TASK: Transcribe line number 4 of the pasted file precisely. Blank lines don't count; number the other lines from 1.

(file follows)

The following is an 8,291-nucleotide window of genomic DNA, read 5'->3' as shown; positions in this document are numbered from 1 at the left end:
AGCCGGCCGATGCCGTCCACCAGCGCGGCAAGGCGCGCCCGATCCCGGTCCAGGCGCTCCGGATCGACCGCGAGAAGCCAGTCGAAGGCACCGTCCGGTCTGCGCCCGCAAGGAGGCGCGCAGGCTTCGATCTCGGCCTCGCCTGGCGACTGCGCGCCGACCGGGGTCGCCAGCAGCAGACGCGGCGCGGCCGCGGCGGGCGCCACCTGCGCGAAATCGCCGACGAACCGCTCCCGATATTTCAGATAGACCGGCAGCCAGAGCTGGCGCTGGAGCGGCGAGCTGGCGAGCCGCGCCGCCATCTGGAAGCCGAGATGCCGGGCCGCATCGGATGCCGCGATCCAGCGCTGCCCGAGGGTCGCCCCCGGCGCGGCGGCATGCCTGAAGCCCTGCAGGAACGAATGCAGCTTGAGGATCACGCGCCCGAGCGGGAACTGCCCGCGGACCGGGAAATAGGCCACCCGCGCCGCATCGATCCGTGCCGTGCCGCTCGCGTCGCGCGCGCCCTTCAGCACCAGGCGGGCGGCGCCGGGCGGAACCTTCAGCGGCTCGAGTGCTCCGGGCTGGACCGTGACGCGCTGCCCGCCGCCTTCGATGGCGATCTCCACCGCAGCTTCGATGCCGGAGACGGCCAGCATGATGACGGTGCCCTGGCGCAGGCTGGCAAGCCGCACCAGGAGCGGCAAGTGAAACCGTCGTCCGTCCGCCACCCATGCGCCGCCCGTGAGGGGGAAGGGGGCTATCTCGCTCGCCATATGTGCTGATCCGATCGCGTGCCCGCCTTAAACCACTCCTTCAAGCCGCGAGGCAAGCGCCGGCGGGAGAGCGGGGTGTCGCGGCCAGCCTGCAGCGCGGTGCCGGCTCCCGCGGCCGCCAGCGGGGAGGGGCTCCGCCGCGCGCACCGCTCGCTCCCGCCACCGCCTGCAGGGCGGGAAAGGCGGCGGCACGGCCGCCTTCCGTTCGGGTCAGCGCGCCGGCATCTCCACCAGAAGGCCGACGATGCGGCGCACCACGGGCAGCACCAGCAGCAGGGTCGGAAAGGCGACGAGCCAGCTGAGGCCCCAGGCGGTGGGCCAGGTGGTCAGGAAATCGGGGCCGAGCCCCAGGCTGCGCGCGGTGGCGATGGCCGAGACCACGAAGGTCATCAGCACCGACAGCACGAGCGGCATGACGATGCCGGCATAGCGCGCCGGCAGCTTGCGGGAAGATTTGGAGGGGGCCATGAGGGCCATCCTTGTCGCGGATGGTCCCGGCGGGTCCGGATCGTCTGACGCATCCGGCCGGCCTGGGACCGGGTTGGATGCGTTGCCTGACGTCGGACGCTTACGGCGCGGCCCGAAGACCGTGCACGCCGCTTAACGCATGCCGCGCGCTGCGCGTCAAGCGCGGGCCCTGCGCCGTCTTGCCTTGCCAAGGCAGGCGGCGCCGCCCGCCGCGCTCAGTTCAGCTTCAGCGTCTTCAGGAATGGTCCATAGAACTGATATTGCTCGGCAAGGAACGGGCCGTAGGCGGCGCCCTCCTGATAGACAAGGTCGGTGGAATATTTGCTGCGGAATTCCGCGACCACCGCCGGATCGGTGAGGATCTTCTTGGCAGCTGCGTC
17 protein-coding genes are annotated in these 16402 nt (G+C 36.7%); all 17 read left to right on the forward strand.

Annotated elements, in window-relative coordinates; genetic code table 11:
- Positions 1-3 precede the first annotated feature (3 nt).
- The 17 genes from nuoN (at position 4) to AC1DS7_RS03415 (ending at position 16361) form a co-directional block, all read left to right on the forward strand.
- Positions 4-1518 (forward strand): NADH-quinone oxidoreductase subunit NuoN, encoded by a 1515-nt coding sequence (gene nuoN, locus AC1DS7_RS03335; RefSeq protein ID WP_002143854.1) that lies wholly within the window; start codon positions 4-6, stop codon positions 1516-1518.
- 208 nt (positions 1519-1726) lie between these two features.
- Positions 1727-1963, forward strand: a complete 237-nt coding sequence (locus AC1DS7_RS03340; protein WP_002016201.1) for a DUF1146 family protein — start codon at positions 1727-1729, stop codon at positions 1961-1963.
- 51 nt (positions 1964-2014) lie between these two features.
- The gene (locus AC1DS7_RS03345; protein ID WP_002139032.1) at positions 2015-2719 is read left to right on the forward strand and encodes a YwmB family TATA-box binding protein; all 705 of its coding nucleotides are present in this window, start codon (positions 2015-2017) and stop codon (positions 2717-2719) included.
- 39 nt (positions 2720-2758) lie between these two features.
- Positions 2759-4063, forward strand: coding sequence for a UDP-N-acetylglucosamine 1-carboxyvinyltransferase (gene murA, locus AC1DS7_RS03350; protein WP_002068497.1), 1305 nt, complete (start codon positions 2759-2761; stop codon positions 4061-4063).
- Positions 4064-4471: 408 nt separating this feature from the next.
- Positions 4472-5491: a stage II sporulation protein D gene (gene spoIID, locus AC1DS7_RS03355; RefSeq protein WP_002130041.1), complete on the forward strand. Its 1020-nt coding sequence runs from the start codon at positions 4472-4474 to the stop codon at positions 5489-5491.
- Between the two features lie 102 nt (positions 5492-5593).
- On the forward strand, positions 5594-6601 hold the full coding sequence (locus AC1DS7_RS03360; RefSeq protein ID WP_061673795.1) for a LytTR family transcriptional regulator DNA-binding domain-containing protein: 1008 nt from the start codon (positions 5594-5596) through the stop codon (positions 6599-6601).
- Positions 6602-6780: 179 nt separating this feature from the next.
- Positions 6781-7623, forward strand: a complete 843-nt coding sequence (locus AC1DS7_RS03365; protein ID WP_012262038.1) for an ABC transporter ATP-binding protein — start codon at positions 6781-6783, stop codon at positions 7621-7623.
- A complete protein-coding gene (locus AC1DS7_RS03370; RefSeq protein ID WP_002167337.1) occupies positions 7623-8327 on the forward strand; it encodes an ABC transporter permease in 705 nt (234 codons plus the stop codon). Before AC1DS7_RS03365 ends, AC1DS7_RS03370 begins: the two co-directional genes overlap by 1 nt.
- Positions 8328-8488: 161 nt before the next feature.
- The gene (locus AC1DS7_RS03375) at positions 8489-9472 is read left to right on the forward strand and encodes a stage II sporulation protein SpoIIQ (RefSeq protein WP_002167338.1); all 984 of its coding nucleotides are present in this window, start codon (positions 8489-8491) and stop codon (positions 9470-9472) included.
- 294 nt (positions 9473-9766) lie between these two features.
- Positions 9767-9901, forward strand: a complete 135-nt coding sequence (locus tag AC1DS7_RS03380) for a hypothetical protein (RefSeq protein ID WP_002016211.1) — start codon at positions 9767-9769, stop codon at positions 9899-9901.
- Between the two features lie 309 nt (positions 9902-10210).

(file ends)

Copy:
Annotated elements, in window-relative coordinates; genetic code table 11: